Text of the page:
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World-Famous Mushroom Steaks

The best cure for red-meat nostalgia I know of, and almost as easy to prepare as a real steak.  The key with these is the cooking time. The mistake most restaurants make with portobellos is not cooking them long enough, which leaves the middle part tough and styrofoamy.  Mushrooms, unlike red meat, can only be prepared in three ways: well-done, overdone, and not done.


-5 big-ass portobello mushrooms

– 5 oz tamari sauce

– Hot sauce of your choice  (One that’s slightly sweet and garlicky and not too vinegary works best).


– George Foreman Grill, or standard gas or charcoal grill

– One wide casserole dish, or a couple of pie tins

Brief tangent on the subject of George Foreman Grills: I have one of these in the cabinet above my refrigerator, but I haven’t the foggiest how it got there.  I definitely haven’t bought it in the last 6 months, which means it moved with me from the old apartment.  So you’d think that it would have registered that I owned a GF Grill at the point when I had to pick it up and throw it in the car.  Or, failing that, the point when I had to lift it out of the car, decide where it would go in the new apartment, and then get on my tip-toes to put it in the cabinet above the fridge.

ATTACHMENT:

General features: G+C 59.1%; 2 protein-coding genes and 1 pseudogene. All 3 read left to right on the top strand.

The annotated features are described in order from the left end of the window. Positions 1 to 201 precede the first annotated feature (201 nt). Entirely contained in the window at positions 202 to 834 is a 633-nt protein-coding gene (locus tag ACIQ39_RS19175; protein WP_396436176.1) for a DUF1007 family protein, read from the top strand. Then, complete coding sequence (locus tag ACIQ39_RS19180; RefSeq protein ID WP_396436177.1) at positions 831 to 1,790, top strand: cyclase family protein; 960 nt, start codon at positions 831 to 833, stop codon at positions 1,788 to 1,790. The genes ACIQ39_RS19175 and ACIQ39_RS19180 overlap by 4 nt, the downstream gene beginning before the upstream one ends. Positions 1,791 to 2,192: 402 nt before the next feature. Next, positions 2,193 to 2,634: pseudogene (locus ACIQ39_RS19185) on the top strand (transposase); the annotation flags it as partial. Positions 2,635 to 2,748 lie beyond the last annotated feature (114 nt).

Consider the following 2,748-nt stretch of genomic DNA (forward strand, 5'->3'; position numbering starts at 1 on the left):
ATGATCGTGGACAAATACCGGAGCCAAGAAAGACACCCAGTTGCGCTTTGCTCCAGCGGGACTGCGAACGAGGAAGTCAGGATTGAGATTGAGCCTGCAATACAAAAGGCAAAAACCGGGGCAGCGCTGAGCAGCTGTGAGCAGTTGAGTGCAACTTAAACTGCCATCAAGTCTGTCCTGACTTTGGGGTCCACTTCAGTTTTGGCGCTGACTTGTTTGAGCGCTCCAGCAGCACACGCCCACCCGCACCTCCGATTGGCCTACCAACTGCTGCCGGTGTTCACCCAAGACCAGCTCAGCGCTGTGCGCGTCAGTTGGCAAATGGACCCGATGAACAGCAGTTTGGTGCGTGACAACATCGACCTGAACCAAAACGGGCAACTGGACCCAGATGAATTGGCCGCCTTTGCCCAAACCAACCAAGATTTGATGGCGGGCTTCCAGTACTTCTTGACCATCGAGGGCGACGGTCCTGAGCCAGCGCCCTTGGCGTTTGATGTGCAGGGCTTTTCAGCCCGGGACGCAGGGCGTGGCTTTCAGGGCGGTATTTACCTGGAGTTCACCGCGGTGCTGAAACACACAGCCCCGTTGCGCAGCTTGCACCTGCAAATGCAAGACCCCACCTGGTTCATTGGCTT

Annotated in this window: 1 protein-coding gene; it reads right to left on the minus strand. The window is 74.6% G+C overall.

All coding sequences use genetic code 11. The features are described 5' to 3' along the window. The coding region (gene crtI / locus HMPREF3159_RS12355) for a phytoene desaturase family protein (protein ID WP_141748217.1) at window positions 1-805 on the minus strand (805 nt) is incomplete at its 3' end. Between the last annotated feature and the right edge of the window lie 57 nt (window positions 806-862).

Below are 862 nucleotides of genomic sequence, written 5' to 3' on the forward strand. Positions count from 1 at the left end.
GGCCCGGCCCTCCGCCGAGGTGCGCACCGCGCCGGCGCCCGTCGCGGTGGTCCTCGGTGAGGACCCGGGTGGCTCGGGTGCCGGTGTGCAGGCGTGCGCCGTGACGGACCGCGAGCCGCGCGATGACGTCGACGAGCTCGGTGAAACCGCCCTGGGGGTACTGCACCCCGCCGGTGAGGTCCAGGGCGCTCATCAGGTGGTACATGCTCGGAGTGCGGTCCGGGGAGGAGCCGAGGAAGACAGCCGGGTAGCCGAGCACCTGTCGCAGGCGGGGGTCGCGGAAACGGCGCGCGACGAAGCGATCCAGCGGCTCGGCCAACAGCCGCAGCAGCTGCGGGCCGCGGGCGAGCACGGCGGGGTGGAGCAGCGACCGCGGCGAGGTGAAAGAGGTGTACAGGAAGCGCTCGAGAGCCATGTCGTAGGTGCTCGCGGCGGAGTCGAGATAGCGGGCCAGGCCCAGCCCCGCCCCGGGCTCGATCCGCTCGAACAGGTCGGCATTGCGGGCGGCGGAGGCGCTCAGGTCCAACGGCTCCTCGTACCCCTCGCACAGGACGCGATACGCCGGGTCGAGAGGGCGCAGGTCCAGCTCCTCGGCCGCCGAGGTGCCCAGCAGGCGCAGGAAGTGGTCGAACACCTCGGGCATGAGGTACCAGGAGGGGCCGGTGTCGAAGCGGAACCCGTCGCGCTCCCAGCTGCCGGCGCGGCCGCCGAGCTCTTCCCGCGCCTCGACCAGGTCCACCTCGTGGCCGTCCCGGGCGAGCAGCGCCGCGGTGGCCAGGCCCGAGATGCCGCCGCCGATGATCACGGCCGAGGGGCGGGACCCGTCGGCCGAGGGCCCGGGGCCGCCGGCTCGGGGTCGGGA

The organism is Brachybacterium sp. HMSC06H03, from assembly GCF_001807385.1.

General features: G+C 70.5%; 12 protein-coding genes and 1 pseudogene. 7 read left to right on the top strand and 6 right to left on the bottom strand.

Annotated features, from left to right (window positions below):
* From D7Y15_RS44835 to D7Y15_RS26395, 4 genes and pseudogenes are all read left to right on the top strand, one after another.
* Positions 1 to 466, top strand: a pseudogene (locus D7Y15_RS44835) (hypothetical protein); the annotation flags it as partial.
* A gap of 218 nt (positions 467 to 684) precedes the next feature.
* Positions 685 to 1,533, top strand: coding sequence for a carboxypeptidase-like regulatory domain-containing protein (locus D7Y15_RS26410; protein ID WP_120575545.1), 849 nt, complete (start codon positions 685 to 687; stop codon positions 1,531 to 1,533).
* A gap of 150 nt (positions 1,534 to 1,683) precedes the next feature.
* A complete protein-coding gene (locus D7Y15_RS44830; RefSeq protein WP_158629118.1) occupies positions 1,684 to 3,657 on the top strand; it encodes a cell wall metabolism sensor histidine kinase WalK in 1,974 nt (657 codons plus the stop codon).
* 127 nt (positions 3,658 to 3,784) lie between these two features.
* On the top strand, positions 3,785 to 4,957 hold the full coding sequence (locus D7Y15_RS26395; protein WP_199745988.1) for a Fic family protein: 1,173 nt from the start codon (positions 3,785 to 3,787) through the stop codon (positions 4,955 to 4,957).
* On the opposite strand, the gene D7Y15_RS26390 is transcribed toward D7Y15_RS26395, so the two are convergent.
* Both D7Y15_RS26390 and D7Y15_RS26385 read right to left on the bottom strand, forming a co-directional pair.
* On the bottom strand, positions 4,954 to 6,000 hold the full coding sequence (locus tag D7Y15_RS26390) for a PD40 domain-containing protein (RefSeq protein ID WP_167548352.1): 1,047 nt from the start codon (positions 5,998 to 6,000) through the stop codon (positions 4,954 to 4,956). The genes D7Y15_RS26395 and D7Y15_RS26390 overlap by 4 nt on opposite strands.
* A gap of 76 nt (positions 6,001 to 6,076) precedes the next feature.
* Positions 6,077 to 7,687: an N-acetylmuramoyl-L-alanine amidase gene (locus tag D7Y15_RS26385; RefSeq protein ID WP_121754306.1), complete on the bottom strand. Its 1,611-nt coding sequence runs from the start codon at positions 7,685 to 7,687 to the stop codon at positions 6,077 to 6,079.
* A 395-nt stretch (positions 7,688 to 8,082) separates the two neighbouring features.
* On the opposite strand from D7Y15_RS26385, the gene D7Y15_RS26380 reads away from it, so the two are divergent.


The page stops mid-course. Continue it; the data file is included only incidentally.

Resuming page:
But no.  How and when it came into my possession remain a mystery.  It seems like some turn-of-the-millennium relic that you should only be able to find at the trendiest of thrift stores.

But so the tie-in of this little story is to point out the fortuity that it did come into my possession, because it really is the best way to cook these mushroom steaks.


1. Remove stems from mushrooms, and place face up in casserole dish.

2.  Puncture each mushroom in 4-5 roughly equidistant spots with a knife.

3.  Give each mushroom a couple of squirts of hot sauce.

4. Douse each mushroom with Worcestershire.

5.  Flip mushrooms over; repeat steps 3 & 4.

6.  Fill casserole dish with remaining Worcestershire; cover, and refrigerate.  Let marinate overnight.

7.  Fire up grill to medium-high heat.

8. Place mushroom on grill (if you’re using a regular grill, you’ll obviously be able to do more than one at a time.)  Cook for about 7-8 minutes (or 5 minutes on each side on a regular grill).  You’ll know they’re done when you stick a fork in the very center, and don’t encounter any fibrous resistance.

9.  Let sit for about 15 minutes, until the flavors have all kind of settled in.

The experience I’m usually in search of when I make these is middle-of-the-road steakhouse with pretensions of fine dining, so I’ll serve them over sauteed spinach (pretensions!), with a side of red potatoes.

They’re also very good over  kale (really any vegetable that will soak up the juices), and couscous.  They’d probably also be pretty tasty on a sandwich with tomato and avocado.


One response »

  1. Those sound DELICIOUS. I do not have a GF grill, however. Do you think it could be accomplished using an oven broiler? Or pan-fried?


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